• A hurricane is an intense tropical storm with powerful winds and heavy rain.

  • Other names for a hurricane include cyclone, typhoon and tropical storm.
  • While they are essentially the same thing, the different names usually indicate where the storm took place. Tropical storms that form in the Atlantic or Northeast Pacific (near the United States) are called hurricanes, those that form near in the Northwest Pacific (near Japan) are called typhoons and those that form in the South Pacific or Indian oceans are called cyclones.
  • Hurricanes usually form in tropical areas of the world.
  • Hurricanes develop over warm water and use it as an energy source.
  • Hurricanes lose strength as they move over land.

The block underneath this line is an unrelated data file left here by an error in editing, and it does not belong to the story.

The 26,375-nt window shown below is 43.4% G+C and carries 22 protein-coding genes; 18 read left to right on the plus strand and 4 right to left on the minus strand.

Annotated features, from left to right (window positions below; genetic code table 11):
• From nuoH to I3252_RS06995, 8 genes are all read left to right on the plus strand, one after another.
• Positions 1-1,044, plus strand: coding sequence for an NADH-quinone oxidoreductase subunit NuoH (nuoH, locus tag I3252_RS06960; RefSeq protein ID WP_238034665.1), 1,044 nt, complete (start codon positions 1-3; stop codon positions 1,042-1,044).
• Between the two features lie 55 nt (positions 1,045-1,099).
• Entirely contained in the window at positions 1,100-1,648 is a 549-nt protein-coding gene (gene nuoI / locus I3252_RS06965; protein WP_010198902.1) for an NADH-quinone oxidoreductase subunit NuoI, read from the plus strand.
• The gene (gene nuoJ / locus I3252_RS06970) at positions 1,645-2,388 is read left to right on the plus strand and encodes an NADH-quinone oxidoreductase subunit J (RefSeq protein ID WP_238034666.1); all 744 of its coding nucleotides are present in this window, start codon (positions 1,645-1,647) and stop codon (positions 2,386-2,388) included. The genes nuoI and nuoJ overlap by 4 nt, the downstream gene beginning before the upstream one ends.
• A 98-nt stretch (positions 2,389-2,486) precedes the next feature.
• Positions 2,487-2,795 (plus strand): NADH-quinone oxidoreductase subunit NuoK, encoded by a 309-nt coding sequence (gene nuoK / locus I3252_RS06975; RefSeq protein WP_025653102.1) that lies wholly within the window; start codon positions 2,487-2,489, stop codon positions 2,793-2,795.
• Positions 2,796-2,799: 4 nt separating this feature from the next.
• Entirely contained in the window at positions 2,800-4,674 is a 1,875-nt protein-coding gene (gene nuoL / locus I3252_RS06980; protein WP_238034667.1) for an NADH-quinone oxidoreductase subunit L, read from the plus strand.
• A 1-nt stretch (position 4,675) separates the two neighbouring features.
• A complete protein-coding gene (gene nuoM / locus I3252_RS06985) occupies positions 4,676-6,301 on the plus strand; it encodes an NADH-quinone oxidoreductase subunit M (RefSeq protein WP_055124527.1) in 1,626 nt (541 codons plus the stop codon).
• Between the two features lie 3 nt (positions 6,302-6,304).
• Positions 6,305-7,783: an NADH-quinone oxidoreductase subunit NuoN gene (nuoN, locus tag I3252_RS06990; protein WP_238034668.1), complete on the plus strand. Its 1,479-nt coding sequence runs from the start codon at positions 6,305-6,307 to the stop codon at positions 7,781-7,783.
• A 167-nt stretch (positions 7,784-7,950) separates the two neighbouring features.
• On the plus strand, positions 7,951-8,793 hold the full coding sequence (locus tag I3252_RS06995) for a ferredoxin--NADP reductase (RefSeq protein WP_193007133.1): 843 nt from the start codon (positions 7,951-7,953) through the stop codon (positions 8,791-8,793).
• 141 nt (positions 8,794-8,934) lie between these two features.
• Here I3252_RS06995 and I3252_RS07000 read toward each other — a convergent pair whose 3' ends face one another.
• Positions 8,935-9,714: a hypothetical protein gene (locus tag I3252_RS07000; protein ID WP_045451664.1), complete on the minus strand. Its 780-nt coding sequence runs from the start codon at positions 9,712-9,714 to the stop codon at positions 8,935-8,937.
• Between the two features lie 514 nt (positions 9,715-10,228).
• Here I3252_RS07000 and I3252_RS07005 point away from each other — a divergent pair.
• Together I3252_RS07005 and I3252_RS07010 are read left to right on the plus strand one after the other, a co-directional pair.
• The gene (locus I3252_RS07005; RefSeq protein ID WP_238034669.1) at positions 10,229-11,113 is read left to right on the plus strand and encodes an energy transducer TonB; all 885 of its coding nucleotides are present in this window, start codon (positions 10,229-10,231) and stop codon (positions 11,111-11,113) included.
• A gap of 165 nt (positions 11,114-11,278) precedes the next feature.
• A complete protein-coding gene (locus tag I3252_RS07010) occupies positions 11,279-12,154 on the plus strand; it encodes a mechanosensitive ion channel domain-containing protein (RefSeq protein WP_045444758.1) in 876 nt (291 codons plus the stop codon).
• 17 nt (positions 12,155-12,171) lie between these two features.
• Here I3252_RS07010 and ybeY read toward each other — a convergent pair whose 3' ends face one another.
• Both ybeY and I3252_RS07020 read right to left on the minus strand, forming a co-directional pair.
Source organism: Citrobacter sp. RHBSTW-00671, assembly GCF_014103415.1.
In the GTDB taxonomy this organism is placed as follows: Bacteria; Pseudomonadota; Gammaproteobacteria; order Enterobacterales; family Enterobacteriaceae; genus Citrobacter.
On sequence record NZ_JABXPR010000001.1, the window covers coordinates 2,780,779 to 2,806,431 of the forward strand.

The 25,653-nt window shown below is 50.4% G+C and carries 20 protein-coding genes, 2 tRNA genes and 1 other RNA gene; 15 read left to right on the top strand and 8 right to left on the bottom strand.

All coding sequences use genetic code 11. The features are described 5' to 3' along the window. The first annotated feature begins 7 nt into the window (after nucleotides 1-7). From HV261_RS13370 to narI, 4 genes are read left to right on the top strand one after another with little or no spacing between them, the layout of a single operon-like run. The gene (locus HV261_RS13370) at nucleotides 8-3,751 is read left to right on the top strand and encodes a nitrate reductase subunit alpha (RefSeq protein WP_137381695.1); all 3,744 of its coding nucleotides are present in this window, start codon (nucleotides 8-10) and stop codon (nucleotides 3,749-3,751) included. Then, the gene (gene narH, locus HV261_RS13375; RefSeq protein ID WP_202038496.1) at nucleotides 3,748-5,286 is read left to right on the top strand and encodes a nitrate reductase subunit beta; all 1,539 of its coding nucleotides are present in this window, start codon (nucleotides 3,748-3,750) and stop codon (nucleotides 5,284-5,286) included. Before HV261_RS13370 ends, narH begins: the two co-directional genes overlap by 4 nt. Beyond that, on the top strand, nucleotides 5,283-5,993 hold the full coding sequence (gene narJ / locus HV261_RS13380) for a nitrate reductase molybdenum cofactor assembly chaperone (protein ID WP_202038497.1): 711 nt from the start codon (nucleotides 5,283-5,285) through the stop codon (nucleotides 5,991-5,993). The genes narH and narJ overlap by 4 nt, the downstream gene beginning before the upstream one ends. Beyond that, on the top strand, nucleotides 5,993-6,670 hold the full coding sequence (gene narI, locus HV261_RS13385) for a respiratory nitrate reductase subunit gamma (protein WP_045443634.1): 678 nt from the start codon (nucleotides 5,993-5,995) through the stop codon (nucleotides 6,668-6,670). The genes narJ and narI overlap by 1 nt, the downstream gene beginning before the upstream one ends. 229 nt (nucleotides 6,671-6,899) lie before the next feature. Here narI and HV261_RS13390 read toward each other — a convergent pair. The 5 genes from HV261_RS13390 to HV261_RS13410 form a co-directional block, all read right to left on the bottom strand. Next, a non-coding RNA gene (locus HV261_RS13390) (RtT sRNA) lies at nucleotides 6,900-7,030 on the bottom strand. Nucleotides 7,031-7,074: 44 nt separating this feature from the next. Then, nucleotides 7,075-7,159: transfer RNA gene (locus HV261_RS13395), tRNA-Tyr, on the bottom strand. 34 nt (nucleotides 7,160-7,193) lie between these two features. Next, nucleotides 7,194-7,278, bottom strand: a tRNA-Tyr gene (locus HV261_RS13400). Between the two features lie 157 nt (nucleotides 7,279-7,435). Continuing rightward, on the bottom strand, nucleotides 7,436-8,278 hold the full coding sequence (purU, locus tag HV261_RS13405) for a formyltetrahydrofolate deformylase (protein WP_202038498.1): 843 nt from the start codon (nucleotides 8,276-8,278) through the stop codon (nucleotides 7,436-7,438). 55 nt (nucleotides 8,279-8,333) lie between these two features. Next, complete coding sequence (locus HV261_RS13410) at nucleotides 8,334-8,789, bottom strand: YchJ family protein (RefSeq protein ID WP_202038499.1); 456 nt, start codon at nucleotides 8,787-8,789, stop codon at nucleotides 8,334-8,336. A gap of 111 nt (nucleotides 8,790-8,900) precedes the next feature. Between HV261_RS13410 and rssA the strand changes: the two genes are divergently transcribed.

• Coastal regions are most at danger from hurricanes.
  • As well as violent winds and heavy rain, hurricanes can also create tornadoes, high waves and widespread flooding.
  • Hurricanes are regions of low atmospheric pressure (also known as a depression).
  • The wind flow of hurricanes in the southern hemisphere is clockwise while the wind flow of hurricanes in the northern hemisphere is counterclockwise.
  • Weather in the eye of a hurricane is usually calm.
  • The eye of a hurricane can be anywhere from 2 miles (3.2 kilometres) in diameter to over 200 miles (320 kilometres) but they are usually around 30 miles (48 kilometres).
  • The winds around the eye of a hurricane are usually the strongest.
  • Hurricanes can be tracked by weather satellites and weather radar closer to land.
  • Hurricanes have led to the death of around 2 million people over the last 200 years.
  • The 1970 Bhola Cyclone that struck Bangladesh killed over 300000 people.
  • In 2005 Hurricane Katrina killed over 1800 people in the United States and caused around $80 billion dollars worth of property damage. The city of New Orleans was hit particularly

  • hard with levee breaches leading to around 80% of the city being flooded.

Fact Found From

By: Jack

WARNING! Heatwave!